Buyers of Bombay kittens won’t experience the issue because those kittens are put to death, but breeders should carefully examine pedigrees to ensure they don’t breed cats that have the defect’s gene.


The Bombay’s short, sleek coat is simple to maintain with a few hand strokes, a weekly brushing, or a chamois rubdown to get rid of dead hair, distribute skin oil, and polish the coat to its shining best. Rarely is a bath necessary. To prevent periodontal disease, brush your teeth. Although daily brushing is preferred, once a week is still preferable to never.

To get rid of any discharge, use a soft, damp cloth to wipe the corners of your eyes. To prevent the spread of any infection, use a different area of the cloth for each eye. Each week, check your ears. If they appear to be dirty, clean them with a cotton ball or soft, damp cloth dipped in a 50/50 solution of warm water and cider vinegar. Cotton swabs shouldn’t be used because they can harm the ear’s interior.

Maintain a spotless litter box. Bombay cats are extremely picky about bathroom cleanliness, just like all cats. Plan to neuter or spay your Bombay when it is 6 to 9 months old.

The sexual maturity of Bombays can occur as early as 5 months of age. A Bombay should only be kept indoors to prevent him from contracting illnesses from other cats, being attacked by dogs or coyotes, and other risks that face cats who venture outdoors, like being hit by a car. When Bombays are outdoors, they also run the risk of being taken by someone who wants to own such a stunning cat but isn’t willing to pay for it.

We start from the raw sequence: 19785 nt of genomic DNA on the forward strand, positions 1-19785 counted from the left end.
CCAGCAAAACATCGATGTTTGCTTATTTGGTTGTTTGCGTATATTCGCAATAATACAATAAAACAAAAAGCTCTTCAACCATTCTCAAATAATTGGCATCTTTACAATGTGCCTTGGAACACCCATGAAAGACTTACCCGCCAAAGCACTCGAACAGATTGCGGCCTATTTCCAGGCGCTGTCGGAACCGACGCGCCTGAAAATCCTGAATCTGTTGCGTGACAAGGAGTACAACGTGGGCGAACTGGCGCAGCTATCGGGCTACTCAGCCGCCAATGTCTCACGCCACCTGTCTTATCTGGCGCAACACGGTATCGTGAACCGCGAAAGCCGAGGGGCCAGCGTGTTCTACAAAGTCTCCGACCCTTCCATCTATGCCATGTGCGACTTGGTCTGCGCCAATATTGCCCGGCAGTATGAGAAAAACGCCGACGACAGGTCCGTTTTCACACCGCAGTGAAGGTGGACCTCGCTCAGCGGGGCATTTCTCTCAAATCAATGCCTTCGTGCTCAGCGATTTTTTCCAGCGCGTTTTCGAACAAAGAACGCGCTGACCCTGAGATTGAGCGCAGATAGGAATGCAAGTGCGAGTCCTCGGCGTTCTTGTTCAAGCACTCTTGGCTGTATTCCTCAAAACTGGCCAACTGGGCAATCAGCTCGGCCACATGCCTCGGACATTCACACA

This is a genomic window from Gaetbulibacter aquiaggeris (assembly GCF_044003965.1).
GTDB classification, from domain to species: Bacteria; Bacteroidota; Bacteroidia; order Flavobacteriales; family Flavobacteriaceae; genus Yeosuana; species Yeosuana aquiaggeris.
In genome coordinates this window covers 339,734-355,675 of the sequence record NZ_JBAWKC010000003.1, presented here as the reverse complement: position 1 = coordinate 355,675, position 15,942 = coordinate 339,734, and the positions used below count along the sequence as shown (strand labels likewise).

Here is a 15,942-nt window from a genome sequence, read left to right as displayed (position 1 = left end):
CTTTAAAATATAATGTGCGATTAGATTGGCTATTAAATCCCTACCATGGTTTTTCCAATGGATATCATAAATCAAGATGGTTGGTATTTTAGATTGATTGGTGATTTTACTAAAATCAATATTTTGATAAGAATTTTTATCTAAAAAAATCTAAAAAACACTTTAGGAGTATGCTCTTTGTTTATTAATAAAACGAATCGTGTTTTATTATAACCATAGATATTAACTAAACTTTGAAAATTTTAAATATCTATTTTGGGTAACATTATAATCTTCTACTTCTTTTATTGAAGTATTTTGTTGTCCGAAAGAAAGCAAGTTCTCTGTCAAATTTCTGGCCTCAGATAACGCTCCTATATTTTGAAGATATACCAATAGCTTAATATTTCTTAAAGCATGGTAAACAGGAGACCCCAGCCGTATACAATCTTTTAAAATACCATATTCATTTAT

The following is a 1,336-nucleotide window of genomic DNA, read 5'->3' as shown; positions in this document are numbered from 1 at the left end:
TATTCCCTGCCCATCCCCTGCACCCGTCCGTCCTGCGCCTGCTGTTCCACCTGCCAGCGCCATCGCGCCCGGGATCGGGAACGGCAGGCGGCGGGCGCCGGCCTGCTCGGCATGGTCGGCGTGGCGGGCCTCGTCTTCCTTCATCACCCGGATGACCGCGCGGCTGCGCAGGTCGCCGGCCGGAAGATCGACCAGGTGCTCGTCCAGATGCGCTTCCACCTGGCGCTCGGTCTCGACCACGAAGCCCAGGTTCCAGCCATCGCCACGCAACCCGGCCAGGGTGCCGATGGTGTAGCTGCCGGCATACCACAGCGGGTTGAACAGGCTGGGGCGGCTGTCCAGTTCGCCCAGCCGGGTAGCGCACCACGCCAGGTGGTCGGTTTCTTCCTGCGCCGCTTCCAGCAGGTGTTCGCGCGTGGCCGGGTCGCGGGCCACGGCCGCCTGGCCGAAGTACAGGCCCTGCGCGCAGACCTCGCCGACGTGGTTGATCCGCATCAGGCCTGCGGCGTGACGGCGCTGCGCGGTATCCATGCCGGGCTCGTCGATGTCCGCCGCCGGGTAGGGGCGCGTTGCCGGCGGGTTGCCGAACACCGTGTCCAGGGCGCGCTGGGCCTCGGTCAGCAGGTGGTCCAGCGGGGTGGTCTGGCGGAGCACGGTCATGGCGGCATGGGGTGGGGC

Coat Design and Maintenance

The Bombay looks very similar to the Burmese, save for his striking black coat, with a few physical differences like a larger, longer body and longer legs. His eyes range in color from gold to copper, and he has a rounded head with medium-sized ears that are widely spaced apart and a straight, medium-length tail.

The thin, short coat has a satiny feel to it and gleams like patent leather. Although the black coat gene is predominate, sable-colored kittens can occasionally be born in a Bombay litter. These kittens are allowed to be registered as Burmese by some associations. The Bombay is a medium-sized cat that feels heavier than he appears to be when lifted.

Males may not reach their full size and musculature until they are 2 years old because the breed develops slowly.

Kids and other animals

The departing Bombay is a great option for households with kids and pets who get along with cats. He enjoys the attention he gets from kids who are kind to him and respect him. He coexists peacefully with cats and dogs that obey him. To make sure that pets learn to get along with one another, always introduce pets gradually and under controlled conditions.

Creator: PetsCareTip

Lý Tiểu Long

About Author

Leave a comment

Email của bạn sẽ không được hiển thị công khai. Các trường bắt buộc được đánh dấu *

You may also like


Cats And Dogs Are Socialized

Cats And Dogs Are Socialized A dog or cat must be socialized in order to enjoy interactions and feel at

Bambino – Mixed Cat Breed Characteristics & Facts

The Sphynx and cats referred to as Munchkin were crossed to create the mixed breed cat known as the Bambino.